What lies ahead for Pak-Indo relations after New Delhi’s scrapping of autonomy for disputed Kashmir?
On Aug. 5, New Delhi revoked the autonomous status of India-Occupied Kashmir through a vote in the Upper House of Parliament, the Rajya Sabha, where it did not have a majority. It revoked Articles 370 and 35A of the Indian Constitution, which allowed special status of autonomy to the occupied territories, through a presidential decree. Neutral observers reacted by predicting that if the ruling party Bharatiya Janata Party (BJP) was to hold elections after this revocation it would win by an even bigger margin.
The much-dwindled opposition in Rajya Sabha did react violently, predicting the end of India as its founders had envisaged it and fearing dire consequences for the rest of India. Congress leader P. Chidambaram said: “The BJP government’s commitment to federalism can be gauged by the manner in which bills are passed in the Rajya Sabha, the lower house. Lok Sabha is the House of the People while the Rajya Sabha is the Council of States.” But the Indian constitution allows legislation in the Rajya Sabha.
The unkind cut
Amit Shah, India’s home minister who has been president of the BJP since 2014, presented the bill that separated Ladakh from Jammu and Kashmir in the new status of union territories. Reportedly, after the scrapping move, New Delhi also put pro-India party leaders, Omar Abdullah of Jammu & Kashmir National Conference and Mehbooba Mufti of Peoples Democratic Party, under house-arrest, while more recalcitrant anti-India leaders of Hurriyat Conference were already confined to their homes. It also sent in 30,000 more troops to join the 50,000 already shooting pellet guns into unarmed Kashmiri protesters, now openly carrying Pakistani flags.
Jammu and Kashmir were placed under curfew, which “sources in the security and defense establishment” said was “triggered by suspicion that a batch of Jaish-e-Mohammed terrorists succeeded in crossing the Line of Control over the past 10 days.” The Modi government cancelled the Amarnath Yatra, the Hindu journey of thousands going through Kashmir to the source of the sacred river Ganga at Amarnath. It asked pilgrims, students and tourists to leave the Valley, again, over a ‘terror’ threat that it appears was merely eyewash for New Delhi’s actual plans to revoke Articles 370 and 35A. According to Pakistan P.M. Imran Khan, India also fired internationally outlawed cluster-bombs into Neelam Valley in Pakistan-administered Kashmir, where children became victims of the “toy bombs.”
The constitutional curb
Article 370 of the Indian Constitution contains several special provisions for Jammu and Kashmir: 1) it exempts the State from the provisions of the Constitution providing for the governance of the States, allowing Jammu and Kashmir to have its own Constitution within the Indian Union; 2) Parliament’s legislative power over the State is restricted to three subjects—defense, external affairs and communications. The President can extend to it other provisions of the Constitution to provide a constitutional framework if they relate to the matters specified in the Instrument of Accession. For this, only “consultation” with the State government is required since the State had already accepted them by the Instrument. 3) But if other “constitutional” provisions or other Union powers are to be extended to Kashmir, the prior “concurrence” of the State government is required under Article 35A which, in the view of some Indian experts required the concurrence of the State’s government and ratification by its Constituent Assembly. (The italics emphasized that India could never rescind Article 370 as the Constituent Assembly no longer existed.)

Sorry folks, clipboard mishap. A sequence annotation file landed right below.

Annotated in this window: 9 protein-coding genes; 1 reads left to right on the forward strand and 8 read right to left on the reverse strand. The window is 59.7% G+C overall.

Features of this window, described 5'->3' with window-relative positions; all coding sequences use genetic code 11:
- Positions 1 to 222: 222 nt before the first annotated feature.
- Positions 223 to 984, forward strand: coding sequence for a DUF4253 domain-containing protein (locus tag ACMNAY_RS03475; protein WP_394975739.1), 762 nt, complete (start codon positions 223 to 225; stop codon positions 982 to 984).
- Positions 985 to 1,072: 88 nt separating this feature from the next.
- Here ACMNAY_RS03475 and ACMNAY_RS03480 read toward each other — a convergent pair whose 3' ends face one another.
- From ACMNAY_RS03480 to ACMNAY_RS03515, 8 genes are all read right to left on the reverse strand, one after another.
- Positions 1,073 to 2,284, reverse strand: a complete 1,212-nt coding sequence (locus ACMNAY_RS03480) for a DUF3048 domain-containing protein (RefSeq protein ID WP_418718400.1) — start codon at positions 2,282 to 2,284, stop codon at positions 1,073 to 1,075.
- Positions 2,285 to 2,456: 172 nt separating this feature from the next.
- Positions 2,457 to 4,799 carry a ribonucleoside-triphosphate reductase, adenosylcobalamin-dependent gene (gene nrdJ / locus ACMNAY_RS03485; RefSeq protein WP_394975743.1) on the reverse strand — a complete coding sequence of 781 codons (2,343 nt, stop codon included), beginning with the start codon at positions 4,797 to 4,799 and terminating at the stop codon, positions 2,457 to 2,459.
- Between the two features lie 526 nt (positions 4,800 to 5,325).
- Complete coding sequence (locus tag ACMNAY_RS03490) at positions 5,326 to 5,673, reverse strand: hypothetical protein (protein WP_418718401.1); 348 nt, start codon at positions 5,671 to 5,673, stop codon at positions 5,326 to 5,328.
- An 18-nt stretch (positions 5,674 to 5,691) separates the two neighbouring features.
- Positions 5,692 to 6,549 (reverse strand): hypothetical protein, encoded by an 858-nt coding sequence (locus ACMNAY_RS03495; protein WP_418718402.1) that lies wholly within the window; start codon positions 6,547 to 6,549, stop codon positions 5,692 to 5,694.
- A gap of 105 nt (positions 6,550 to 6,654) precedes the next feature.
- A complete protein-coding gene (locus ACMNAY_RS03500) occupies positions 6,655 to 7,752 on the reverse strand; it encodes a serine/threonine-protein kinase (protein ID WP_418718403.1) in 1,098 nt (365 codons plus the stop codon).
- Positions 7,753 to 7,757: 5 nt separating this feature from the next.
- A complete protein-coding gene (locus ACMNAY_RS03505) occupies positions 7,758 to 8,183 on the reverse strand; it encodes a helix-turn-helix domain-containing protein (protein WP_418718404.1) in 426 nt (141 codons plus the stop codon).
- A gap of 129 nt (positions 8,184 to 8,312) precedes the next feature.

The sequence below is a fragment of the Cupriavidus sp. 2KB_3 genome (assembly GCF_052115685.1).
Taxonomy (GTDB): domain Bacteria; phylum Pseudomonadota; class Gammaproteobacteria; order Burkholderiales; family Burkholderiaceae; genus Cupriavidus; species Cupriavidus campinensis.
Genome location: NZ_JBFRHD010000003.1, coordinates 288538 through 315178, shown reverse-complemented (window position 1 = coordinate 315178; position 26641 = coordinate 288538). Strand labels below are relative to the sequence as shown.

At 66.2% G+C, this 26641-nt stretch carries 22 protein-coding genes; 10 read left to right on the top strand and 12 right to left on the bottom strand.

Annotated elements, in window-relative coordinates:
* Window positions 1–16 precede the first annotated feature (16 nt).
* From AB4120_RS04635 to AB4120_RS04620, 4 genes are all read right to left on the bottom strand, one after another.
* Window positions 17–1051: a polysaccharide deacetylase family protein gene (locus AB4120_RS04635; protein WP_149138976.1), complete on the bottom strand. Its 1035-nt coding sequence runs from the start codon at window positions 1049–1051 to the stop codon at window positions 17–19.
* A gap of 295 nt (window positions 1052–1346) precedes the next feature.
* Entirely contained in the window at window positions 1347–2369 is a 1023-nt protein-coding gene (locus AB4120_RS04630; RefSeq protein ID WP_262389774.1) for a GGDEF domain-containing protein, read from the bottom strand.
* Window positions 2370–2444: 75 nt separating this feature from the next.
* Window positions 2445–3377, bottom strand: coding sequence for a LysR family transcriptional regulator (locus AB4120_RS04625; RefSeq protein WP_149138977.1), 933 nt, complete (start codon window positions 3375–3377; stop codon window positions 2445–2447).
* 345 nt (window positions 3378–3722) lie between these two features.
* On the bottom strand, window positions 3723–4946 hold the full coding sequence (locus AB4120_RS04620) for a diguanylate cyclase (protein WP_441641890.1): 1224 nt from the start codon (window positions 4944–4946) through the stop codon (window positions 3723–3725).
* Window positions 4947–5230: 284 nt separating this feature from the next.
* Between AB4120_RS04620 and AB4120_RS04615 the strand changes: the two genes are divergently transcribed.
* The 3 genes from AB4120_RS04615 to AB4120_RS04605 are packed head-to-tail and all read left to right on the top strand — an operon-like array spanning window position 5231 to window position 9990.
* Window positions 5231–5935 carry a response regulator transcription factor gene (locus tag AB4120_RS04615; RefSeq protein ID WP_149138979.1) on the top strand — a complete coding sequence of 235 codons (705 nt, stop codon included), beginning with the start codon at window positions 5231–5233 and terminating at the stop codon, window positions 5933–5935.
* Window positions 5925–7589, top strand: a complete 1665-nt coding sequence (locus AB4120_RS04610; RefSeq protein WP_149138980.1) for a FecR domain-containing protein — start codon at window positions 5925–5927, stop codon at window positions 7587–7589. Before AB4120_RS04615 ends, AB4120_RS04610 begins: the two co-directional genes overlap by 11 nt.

Now that India has annexed Jammu and Kashmir, a number of “legal” changes have taken place: the Line of Control between India and Pakistan virtually becomes a border and Indians from outside Jammu and Kashmir can settle there, buy property and thus change the demographics of the now-union Muslim-majority state, the only one in India, thus putting an end to the Indo-Pak Kashmir dispute as enshrined in the documents of the United Nations. This also puts an end to the Simla Agreement (1972), which required India and Pakistan to solve the dispute bilaterally. In realistic terms, India has put an end to the Kashmiri Muslims’ protestations of “independence” and unilaterally taken Pakistan out of the equation.
Misdiagnosing the misadventure
Some Pakistani analysts think that Indian Prime Minister Narendra Modi grabbed Kashmir after being strategically ousted from Afghanistan and rebuffed by India’s ally the United States, currently applying punitive restrictions on Indian exports. However, this can’t be the immediate trigger because the BJP’s election manifesto clearly speaks what it would accomplish after coming to power: